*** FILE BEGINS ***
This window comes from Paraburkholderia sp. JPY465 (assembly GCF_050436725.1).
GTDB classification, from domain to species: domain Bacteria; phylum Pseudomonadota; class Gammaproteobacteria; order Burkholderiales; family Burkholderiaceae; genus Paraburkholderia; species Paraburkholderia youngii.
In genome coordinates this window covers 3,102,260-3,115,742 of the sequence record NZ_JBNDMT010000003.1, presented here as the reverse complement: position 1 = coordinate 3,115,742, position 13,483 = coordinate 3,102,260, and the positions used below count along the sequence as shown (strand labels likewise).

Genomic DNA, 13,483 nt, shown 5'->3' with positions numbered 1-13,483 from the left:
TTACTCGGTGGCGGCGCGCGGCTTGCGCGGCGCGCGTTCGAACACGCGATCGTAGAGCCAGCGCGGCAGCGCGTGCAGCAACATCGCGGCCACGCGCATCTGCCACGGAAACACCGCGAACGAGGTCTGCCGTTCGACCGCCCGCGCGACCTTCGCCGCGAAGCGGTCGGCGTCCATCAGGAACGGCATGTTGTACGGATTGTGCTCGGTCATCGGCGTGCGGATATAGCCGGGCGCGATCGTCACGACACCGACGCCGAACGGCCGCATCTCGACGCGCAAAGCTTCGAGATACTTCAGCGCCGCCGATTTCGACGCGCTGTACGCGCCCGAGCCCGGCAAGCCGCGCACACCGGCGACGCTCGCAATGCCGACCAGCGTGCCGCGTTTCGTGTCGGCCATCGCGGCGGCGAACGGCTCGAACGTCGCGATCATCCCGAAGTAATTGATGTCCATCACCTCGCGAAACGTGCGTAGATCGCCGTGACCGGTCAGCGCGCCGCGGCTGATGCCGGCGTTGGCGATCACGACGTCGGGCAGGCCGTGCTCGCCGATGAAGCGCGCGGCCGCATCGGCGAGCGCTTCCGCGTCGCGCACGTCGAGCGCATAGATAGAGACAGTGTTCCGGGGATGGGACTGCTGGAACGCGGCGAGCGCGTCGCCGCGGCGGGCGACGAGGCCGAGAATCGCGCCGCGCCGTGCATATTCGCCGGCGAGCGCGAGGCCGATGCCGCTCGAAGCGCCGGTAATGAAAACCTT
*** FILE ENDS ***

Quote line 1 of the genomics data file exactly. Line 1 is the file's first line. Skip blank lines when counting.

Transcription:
This window comes from Paraburkholderia sp. JPY465 (assembly GCF_050436725.1).